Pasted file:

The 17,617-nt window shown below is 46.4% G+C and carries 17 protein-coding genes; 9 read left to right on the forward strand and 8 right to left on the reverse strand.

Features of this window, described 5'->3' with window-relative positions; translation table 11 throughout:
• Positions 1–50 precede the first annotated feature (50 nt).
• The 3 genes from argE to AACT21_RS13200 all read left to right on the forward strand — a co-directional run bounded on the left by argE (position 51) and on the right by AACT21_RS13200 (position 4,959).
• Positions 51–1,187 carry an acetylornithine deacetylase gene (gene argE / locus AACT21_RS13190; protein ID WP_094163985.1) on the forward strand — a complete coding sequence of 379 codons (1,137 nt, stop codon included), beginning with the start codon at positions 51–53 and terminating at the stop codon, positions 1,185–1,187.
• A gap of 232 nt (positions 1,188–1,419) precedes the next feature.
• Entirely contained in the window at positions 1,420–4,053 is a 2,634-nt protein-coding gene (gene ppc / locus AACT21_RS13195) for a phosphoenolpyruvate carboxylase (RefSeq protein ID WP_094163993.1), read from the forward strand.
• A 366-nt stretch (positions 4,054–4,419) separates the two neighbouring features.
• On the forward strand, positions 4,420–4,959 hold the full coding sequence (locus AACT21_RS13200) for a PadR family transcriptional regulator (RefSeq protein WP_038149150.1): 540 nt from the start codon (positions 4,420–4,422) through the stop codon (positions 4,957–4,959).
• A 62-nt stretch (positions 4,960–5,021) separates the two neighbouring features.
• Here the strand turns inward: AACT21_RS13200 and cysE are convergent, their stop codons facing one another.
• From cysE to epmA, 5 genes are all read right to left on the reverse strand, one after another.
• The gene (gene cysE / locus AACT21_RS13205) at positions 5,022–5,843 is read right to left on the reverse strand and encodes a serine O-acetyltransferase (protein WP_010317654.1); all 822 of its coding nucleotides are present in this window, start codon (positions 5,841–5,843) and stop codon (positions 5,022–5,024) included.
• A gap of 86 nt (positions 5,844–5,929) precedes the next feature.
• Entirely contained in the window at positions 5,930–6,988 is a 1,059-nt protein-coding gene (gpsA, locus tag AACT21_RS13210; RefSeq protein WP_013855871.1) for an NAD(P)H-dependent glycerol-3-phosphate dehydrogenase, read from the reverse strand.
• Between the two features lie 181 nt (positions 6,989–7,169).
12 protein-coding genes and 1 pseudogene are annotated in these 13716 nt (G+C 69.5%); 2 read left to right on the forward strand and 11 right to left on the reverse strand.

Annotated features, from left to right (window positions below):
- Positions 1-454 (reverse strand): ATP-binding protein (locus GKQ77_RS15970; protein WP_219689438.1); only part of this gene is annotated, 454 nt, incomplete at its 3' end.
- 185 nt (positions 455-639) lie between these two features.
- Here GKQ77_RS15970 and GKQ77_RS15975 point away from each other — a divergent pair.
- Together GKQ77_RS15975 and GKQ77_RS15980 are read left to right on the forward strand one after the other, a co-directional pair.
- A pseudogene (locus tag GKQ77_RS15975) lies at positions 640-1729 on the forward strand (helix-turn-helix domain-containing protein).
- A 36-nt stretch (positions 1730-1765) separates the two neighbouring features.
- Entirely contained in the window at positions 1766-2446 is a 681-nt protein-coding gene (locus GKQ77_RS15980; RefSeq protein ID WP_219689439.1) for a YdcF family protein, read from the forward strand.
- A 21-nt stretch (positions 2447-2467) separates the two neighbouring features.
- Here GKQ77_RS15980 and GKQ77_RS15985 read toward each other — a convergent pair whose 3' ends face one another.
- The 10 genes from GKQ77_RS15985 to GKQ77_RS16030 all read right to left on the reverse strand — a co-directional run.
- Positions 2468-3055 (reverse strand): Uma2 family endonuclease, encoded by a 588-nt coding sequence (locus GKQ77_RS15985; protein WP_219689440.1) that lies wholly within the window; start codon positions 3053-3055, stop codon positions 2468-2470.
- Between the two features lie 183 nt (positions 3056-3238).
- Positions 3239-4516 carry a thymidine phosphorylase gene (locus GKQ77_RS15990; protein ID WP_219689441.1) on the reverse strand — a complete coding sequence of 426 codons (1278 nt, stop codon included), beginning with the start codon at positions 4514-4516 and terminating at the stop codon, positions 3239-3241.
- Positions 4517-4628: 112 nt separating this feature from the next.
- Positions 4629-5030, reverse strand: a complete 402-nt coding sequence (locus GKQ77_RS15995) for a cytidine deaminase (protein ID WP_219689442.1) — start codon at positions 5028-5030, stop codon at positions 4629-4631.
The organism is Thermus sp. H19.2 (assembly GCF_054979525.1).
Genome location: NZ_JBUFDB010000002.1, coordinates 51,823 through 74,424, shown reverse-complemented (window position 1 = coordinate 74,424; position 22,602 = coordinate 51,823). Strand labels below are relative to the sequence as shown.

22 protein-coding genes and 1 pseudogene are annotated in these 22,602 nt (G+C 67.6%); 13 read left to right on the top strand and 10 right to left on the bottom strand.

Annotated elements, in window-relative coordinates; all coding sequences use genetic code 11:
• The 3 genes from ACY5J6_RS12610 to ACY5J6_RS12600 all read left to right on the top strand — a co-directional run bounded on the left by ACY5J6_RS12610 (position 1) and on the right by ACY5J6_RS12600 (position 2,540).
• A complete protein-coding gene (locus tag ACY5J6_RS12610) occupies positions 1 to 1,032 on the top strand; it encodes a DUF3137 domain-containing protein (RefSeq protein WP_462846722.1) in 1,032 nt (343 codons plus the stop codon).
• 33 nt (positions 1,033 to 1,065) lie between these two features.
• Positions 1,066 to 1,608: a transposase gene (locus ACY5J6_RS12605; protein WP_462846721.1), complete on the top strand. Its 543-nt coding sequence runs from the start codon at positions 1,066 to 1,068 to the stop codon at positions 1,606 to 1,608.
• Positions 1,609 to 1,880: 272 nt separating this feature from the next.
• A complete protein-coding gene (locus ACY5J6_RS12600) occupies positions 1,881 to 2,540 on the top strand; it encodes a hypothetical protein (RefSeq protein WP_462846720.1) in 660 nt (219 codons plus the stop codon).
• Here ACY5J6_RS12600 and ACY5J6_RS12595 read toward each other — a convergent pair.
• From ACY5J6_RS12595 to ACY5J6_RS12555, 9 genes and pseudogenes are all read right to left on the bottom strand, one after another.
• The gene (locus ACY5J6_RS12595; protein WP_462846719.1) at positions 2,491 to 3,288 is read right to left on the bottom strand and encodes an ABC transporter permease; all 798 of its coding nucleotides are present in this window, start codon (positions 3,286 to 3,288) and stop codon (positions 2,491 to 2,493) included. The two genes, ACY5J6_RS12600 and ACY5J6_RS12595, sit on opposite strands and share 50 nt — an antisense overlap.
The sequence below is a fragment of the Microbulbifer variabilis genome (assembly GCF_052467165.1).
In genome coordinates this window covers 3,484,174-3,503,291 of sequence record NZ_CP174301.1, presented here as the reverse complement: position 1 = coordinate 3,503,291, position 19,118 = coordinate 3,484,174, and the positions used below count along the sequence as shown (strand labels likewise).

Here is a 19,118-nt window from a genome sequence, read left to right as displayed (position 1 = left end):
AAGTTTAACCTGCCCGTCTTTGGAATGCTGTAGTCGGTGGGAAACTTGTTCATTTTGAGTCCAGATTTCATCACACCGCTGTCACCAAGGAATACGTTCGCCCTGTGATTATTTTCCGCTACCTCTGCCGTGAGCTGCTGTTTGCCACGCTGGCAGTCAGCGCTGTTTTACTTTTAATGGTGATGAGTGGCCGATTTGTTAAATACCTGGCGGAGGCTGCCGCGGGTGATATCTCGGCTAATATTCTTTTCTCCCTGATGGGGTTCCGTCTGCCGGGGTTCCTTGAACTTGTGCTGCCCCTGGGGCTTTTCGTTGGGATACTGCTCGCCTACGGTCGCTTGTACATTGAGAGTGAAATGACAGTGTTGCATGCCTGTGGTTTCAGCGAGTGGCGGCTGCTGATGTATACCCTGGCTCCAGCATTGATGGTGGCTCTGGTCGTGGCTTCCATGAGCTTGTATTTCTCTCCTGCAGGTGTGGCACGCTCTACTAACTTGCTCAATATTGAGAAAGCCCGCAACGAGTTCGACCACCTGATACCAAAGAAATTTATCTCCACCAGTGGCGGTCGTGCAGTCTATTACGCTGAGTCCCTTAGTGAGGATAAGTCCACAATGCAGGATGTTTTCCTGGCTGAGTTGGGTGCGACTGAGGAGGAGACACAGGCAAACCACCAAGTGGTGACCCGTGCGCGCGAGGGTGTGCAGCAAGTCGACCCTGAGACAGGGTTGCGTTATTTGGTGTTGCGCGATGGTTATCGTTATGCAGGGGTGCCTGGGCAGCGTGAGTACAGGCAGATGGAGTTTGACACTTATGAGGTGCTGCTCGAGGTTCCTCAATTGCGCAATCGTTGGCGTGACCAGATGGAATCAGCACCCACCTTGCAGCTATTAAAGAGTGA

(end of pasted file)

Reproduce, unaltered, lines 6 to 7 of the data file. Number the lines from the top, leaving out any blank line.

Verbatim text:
• A gap of 232 nt (positions 1,188–1,419) precedes the next feature.
• Entirely contained in the window at positions 1,420–4,053 is a 2,634-nt protein-coding gene (gene ppc / locus AACT21_RS13195) for a phosphoenolpyruvate carboxylase (RefSeq protein ID WP_094163993.1), read from the forward strand.